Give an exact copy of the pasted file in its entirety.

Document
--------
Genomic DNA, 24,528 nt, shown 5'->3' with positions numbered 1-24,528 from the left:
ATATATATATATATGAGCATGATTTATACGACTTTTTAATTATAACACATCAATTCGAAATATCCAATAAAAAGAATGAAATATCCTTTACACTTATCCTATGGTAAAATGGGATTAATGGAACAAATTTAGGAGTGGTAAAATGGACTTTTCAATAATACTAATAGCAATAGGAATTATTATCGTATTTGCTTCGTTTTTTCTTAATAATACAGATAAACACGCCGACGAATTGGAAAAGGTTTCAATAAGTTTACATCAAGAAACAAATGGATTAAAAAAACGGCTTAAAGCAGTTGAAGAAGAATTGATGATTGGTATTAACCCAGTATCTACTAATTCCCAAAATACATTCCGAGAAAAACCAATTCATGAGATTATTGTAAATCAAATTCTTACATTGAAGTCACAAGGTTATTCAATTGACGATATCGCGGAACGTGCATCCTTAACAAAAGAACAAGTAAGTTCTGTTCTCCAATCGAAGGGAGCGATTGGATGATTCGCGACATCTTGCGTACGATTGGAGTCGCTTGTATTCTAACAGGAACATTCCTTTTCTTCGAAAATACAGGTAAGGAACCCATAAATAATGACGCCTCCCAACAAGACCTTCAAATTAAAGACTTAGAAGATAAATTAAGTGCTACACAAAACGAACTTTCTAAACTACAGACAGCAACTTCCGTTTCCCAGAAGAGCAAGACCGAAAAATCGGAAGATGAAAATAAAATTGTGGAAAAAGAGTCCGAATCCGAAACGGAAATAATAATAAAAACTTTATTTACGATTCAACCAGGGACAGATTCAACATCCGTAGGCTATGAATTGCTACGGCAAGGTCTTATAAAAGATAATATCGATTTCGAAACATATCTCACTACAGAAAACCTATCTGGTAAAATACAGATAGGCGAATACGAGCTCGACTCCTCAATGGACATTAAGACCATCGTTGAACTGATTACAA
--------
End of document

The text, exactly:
Genomic DNA, 24,528 nt, shown 5'->3' with positions numbered 1-24,528 from the left:
ATATATATATATATGAGCATGATTTATACGACTTTTTAATTATAACACATCAATTCGAAATATCCAATAAAAAGAATGAAATATCCTTTACACTTATCCTATGGTAAAATGGGATTAATGGAACAAATTTAGGAGTGGTAAAATGGACTTTTCAATAATACTAATAGCAATAGGAATTATTATCGTATTTGCTTCGTTTTTTCTTAATAATACAGATAAACACGCCGACGAATTGGAAAAGGTTTCAATAAGTTTACATCAAGAAACAAATGGATTAAAAAAACGGCTTAAAGCAGTTGAAGAAGAATTGATGATTGGTATTAACCCAGTATCTACTAATTCCCAAAATACATTCCGAGAAAAACCAATTCATGAGATTATTGTAAATCAAATTCTTACATTGAAGTCACAAGGTTATTCAATTGACGATATCGCGGAACGTGCATCCTTAACAAAAGAACAAGTAAGTTCTGTTCTCCAATCGAAGGGAGCGATTGGATGATTCGCGACATCTTGCGTACGATTGGAGTCGCTTGTATTCTAACAGGAACATTCCTTTTCTTCGAAAATACAGGTAAGGAACCCATAAATAATGACGCCTCCCAACAAGACCTTCAAATTAAAGACTTAGAAGATAAATTAAGTGCTACACAAAACGAACTTTCTAAACTACAGACAGCAACTTCCGTTTCCCAGAAGAGCAAGACCGAAAAATCGGAAGATGAAAATAAAATTGTGGAAAAAGAGTCCGAATCCGAAACGGAAATAATAATAAAAACTTTATTTACGATTCAACCAGGGACAGATTCAACATCCGTAGGCTATGAATTGCTACGGCAAGGTCTTATAAAAGATAATATCGATTTCGAAACATATCTCACTACAGAAAACCTATCTGGTAAAATACAGATAGGCGAATACGAGCTCGACTCCTCAATGGACATTAAGACCATCGTTGAACTGATTACAA